Constitutional Law of Canada | 9th Edition (2009)

What the Reviewers say:

“Professor Magnet’s casebook is the most comprehensive and wide ranging work in the field. He covers not just the leading cases but also includes in-depth commentary and broader relevant materials such as government reports and expert commentary. Authored by one of Canada’s leading constitutional scholars, the 9th edition is a primary source book for students, academics and lawyers alike.”
 - Patrick J. Monahan, Dean, Osgoode Hall Law School,

“This book by a leading teacher and scholar is an excellent, comprehensive text on constitutional law that incorporates relevant case law, scholarly doctrinal excerpts as well as explanatory research notes. It will have wide appeal as a text book for law students. Moreover, it provides a very useful reference for members of the legal profession.” - Honourable Justice Hebert Marx, Superior Court of Quebec

“Professor Magnet’s Constitutional Law of Canada has proven to be a great resource for courts and students alike. [It] brings admirable focus to some of the most difficult legal and policy issues that arise in constitutional law. This new 9th edition appears destined to become a staple of the classroom and the courtroom.”
     - Andrew K. Lokan, Paliare Roland Rosenberg Rothstein LLP

“This is a rich and comprehensive source of Canadian constitutional legal materials. Thorough and completely up to date, Professor Magnet’s book is an invaluable research tool for practitioners, scholars and students alike. One may find not only answers to our fundamental constitutional questions, but also directions to test those issues not yet resolved by the courts.”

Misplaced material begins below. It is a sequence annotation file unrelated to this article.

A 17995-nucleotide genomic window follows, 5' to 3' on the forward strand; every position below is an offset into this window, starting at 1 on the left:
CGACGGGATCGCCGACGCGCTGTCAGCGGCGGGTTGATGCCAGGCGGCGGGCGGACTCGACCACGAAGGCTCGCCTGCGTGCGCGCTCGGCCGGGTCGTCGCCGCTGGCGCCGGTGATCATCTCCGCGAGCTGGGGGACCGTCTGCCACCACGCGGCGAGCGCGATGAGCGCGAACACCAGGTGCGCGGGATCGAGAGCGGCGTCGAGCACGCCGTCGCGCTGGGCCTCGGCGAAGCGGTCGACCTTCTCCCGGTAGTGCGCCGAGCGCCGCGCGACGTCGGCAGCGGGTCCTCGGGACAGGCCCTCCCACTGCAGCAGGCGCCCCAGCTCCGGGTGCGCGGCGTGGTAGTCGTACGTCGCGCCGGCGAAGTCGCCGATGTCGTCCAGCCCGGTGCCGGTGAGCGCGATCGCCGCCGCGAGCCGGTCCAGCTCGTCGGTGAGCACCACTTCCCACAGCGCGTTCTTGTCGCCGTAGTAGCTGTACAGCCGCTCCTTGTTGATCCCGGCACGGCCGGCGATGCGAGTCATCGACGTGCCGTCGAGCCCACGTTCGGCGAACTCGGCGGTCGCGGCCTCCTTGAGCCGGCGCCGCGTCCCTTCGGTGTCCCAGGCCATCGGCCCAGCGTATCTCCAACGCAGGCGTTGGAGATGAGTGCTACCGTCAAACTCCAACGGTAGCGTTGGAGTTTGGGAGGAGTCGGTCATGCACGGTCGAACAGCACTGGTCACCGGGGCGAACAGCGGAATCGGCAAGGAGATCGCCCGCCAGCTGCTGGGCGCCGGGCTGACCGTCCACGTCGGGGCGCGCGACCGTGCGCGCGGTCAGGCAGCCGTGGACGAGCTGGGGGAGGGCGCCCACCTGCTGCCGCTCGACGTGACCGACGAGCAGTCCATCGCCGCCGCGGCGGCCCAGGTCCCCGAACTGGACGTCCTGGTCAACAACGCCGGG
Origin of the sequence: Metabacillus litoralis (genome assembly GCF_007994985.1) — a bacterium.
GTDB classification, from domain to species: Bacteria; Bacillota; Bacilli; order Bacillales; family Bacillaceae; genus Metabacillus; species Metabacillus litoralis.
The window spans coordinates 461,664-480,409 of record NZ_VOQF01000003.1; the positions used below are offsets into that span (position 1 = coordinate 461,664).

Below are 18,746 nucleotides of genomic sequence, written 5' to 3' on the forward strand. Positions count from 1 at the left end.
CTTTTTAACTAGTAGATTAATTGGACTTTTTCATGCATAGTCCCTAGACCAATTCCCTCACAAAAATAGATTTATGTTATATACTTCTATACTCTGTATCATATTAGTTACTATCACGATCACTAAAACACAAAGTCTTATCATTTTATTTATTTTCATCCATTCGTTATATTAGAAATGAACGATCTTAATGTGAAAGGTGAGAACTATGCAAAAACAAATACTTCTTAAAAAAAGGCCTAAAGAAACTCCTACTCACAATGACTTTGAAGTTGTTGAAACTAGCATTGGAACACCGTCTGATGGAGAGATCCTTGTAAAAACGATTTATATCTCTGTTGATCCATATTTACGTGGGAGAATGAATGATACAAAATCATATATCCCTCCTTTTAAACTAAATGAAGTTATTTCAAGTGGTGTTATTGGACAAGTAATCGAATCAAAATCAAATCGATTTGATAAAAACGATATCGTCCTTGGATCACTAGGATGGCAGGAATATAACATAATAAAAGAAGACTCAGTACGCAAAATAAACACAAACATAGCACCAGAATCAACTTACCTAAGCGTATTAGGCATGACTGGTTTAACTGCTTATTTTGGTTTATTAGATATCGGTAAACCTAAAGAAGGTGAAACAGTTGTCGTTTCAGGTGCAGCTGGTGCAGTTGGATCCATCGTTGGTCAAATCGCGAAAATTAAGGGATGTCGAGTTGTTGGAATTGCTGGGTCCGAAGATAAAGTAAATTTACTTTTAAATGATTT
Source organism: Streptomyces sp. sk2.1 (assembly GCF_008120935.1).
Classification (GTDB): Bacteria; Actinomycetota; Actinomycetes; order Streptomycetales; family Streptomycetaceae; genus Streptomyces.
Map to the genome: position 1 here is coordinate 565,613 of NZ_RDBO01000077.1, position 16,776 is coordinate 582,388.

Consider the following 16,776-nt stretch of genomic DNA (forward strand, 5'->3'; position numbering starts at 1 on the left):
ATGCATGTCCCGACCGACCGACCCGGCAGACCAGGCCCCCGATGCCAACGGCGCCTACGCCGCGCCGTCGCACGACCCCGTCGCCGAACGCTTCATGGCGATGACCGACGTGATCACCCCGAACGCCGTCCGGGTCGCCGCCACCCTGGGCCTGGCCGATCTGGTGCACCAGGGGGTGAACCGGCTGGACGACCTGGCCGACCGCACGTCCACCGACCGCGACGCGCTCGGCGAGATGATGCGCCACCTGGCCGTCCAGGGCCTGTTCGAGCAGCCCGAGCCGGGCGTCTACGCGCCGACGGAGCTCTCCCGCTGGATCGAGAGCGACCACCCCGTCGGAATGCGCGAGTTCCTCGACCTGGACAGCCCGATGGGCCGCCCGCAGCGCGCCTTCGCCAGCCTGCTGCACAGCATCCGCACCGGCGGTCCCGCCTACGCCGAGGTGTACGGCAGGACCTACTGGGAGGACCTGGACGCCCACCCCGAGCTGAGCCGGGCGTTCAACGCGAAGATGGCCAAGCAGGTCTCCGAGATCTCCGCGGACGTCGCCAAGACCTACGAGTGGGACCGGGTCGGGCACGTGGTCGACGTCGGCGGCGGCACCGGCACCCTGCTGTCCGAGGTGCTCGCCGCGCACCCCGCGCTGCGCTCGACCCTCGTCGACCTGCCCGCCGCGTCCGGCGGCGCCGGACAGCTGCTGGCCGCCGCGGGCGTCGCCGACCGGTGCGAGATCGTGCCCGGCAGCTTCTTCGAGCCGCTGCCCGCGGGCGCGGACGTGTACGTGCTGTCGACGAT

- Henry S. Brown, Q.C., Senior Partner, Gowling Lafleur Henderson LLP

Learn More and Sample Chapters

The Canadian Charter of Rights and Freedoms After Twenty Five Years (Butterworths, 2009)

What the Reviewers Say:

This collection, drawing on a diverse range of excellent contributors, is most impressive in its depth of scholarship, richness of its insights and breadth of its subject matter. It is a significant addition to the literature on the Charter, and both a Canadian and international readership will profit from it. Robert Dunbar, School of Law, University of Aberdeen

This collection, through its lively, intelligent and controversial papers, discloses both irresolution over every sort of Charter issue and a tremendous intellectualism directed to the Charter debates. While these brilliant essays reveal few Charter orthodoxies, they offer insight and enjoyment to understand how the Charter is influencing Canada's politics, law and administration.
John Whyte, College of Law, University of Saskatchewan



Official Languages of Canada: New Essays (Butterworths, 2008)

What the Reviewers Say:

This book is a welcome contribution to our understanding of the basis for language guarantees and their ever present impact on the evolution of Canada as a nation.- Honourable Michel Bastarache, Supreme Court of Canada

An impressive collection of essays on the meaning and significance of official bilingualism in Canada … replete with information and data that help understand the progress made and the battles that remain to be fought, to reinforce Canada’s bilingual character … a remarkable source of information … that will assist lawyers, judges, researchers, policy makers and legislators alike.”- Roger Tassé, Gowling Lafleur Henderson,  former Deputy Minister of Justice, Canada

One will find in this book ideas that will influence language law and policy for many years to come.”

- Yves LeBouthillier, Faculty of Law, University of Ottawa, former President, Law Commission of Canada

Litigating Aboriginal Culture (Juriliber, 2005)

The claim for injury to Aboriginal culture is novel and controversial.  The legal profession does not agree about what exactly is meant by “injury to Aboriginal culture,” what are the defining characteristics of the wrong, what theories of liability support it, how causation may be determined, where the chain of causation ends and how damages should be conceived and calculated.  This monograph, by Canada’s most distinguished legal academic on Aboriginal peoples, delves deeply into these timely questions.